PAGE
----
Posts

Flotsam and Jetsam #102

  • Wallace and Gromit run on Delphi.
  •  I of course want you to buy my book, but I have been doing research for my next book and am thus reading sections of Delphi XE2 Foundations.  I can’t recommend this book enough.  It’s a tour de force for Delphi and the RTL.  I know how hard it is to write a book, and I can’t imagine how much work this one took.  It’s excellent, and I highly recommend it (after you buy my book, of course….).  Don’t be put off by “XE2” in the title, this is a great book for all Delphi developers.  Kudos to Chris Rolliston.
  • I’ve never really gotten into Quora, but it seems like a pretty cool site which has somehow managed to produce quality questions and answers without all the spam and other nonsense that often attends such a site.  Here’s a Quora question about Delphi that many of you might like to answer and/or read about.
  • Yesterday, I tweeted the following:  “Of all the types of reviews out there, the  ‘I couldn’t understand it so it must really suck, 1 star’ reviews are my favorite.” In researching my book, I’ve been re-reading Dependency Injection in .NET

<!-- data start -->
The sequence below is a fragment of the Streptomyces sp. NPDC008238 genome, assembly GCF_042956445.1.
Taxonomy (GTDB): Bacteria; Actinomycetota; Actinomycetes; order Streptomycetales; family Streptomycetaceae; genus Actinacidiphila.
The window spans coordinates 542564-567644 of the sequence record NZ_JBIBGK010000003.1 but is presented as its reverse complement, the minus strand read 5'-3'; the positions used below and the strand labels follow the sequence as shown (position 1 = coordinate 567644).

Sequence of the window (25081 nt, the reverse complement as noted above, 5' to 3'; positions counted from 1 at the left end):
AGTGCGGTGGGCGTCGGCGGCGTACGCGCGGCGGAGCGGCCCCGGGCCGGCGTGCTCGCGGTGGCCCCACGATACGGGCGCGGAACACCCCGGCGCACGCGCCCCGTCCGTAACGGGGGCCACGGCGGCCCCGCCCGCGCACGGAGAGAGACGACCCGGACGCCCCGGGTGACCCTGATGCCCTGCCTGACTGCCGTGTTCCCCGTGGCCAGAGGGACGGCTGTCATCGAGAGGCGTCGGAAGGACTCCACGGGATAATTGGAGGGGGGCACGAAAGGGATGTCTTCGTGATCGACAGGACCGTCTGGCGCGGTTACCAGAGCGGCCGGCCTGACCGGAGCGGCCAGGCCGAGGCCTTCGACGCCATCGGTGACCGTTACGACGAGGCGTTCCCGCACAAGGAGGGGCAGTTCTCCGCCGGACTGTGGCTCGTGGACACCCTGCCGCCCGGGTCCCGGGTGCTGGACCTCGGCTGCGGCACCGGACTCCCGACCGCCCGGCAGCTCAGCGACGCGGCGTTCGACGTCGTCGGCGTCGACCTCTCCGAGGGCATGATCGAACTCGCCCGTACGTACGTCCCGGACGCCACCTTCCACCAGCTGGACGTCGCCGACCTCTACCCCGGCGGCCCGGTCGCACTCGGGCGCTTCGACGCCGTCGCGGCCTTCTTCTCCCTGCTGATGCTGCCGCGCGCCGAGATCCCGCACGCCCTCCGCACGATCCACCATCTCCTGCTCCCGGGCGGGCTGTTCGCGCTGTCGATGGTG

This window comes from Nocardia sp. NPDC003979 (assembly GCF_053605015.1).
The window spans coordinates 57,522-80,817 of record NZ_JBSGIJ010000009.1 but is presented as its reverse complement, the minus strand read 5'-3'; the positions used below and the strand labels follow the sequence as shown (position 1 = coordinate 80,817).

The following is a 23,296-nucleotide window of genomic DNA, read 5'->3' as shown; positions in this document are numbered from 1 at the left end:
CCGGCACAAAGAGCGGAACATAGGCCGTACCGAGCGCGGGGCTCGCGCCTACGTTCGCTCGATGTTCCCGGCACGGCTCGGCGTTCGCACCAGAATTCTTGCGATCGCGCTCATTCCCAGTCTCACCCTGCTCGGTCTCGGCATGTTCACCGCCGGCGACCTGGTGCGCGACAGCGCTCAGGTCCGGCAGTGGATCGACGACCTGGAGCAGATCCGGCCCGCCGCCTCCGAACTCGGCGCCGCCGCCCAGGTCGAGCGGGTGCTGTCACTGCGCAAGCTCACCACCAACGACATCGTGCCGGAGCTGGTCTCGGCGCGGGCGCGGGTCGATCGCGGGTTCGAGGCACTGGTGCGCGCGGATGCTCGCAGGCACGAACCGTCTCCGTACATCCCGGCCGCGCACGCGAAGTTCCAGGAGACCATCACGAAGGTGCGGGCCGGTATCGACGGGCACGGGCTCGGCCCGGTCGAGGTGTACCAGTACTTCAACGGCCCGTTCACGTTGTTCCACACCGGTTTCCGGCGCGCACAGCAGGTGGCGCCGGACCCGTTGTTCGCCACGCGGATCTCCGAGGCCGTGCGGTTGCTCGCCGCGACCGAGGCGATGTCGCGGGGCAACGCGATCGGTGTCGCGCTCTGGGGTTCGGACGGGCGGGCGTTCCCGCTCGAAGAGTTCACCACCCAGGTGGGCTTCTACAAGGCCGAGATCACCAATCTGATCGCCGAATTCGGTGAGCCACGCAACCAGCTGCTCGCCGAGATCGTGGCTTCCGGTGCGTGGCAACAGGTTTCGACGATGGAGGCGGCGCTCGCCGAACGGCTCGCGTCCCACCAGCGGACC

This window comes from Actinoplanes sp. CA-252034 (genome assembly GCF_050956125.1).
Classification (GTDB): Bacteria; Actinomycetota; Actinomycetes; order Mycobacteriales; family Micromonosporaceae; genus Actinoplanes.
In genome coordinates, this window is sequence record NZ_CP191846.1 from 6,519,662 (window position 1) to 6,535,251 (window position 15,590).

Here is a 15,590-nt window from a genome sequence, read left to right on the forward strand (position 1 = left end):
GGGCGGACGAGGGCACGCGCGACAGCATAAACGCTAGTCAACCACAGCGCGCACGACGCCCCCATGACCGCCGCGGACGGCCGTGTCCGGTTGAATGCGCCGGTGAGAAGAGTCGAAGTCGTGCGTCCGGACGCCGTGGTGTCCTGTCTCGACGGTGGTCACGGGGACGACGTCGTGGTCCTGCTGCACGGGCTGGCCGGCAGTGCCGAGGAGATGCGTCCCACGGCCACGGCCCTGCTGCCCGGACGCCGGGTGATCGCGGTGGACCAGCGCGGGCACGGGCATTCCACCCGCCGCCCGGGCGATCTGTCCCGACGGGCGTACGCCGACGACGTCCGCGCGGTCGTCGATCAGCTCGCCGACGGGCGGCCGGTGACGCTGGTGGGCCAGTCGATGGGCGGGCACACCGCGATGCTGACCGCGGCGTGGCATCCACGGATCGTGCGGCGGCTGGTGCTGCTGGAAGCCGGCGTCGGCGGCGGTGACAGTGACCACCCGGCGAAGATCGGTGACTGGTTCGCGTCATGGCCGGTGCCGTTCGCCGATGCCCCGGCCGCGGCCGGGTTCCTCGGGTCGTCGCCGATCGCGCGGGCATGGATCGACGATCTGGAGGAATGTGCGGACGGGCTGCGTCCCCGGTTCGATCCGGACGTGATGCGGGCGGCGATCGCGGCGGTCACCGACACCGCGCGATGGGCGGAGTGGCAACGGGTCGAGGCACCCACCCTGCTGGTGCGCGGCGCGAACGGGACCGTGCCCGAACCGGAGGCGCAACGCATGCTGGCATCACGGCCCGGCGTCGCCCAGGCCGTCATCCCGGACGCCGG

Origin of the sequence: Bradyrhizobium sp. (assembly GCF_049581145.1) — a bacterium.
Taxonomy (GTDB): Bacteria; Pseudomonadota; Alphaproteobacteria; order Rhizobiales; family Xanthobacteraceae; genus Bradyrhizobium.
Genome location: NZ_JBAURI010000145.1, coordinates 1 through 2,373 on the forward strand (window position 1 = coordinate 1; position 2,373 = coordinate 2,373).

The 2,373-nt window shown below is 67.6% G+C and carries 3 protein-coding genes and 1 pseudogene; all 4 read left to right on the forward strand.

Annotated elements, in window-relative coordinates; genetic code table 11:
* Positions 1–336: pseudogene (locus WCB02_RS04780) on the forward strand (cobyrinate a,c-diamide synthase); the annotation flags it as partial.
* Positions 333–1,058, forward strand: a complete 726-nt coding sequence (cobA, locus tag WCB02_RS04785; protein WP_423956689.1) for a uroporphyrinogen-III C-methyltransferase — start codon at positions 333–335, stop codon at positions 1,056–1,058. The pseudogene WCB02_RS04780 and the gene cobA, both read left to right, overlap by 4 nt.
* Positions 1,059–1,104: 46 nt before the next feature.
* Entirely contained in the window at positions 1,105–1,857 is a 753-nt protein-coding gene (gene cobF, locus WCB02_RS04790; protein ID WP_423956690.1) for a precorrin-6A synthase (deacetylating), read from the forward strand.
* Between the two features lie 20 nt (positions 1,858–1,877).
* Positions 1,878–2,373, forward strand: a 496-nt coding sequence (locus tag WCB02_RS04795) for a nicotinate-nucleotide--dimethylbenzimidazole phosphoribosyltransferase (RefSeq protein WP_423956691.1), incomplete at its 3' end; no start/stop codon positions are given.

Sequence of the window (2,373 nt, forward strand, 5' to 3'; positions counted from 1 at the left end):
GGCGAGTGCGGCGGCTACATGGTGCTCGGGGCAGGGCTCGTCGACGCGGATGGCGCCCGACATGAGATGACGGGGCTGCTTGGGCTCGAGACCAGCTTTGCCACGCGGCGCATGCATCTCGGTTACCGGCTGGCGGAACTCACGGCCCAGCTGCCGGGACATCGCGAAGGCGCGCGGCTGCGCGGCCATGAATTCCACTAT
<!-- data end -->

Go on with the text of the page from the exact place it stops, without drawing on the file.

by Mark Seemann.  I looked up the book on Amazon, and was astonished to find that someone had given this amazing and enlightening book a 1-star review.  Some people, I swear.  This review is more along the lines of what the book deserves.
  • Correction:  Apparently, it was Borland C++ 3.0 that was the big box with the handle.  Thanks for the correction from Jeroen Pluimers, who also found a picture. (You have to scroll down a bit, but it’s there…)
  • A Clarification:  Two points to make on my last post about subscriptions.  First, it wasn’t about EMBT, but rather the software industry in general. Second, the point wasn’t “Software subscriptions are great!”, but rather “The industry is moving to subscriptions, and here’s why”.  Many folks seemed to believe I was arguing the former.  Perhaps I was just inarticulate.  Sorry for any confusion.

Flotsam and Jetsam #95

  • Last week I sang the praises of Stefan Glienke.  Well, he has done it again.  He’s released TestInsight – an IDE integration for unit testing.  This is really cool – you can run your tests automatically right in the IDE.  Give it a look – very, very nice stuff.   Plus, it works with all the major unit testing frameworks.
  • Tweet and Quote of the Week:  “As long as managers think programmers are young interchangeable pizza-fed cheaply hired commodities, buggy software will rule the world.”
  • Glad to see that this website is still alive and kicking: http://www.isdelphidead.com/ Hehe.